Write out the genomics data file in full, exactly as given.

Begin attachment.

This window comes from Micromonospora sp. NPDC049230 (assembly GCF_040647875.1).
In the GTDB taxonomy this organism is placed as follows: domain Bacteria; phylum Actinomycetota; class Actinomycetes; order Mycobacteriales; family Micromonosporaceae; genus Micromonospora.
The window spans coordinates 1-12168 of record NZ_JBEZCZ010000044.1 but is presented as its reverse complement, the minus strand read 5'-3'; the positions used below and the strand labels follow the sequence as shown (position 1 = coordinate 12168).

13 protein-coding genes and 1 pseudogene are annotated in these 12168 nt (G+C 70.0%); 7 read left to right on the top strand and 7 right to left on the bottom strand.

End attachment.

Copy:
This window comes from Micromonospora sp. NPDC049230 (assembly GCF_040647875.1).
In the GTDB taxonomy this organism is placed as follows: domain Bacteria; phylum Actinomycetota; class Actinomycetes; order Mycobacteriales; family Micromonosporaceae; genus Micromonospora.
The window spans coordinates 1-12168 of record NZ_JBEZCZ010000044.1 but is presented as its reverse complement, the minus strand read 5'-3'; the positions used below and the strand labels follow the sequence as shown (position 1 = coordinate 12168).

13 protein-coding genes and 1 pseudogene are annotated in these 12168 nt (G+C 70.0%); 7 read left to right on the top strand and 7 right to left on the bottom strand.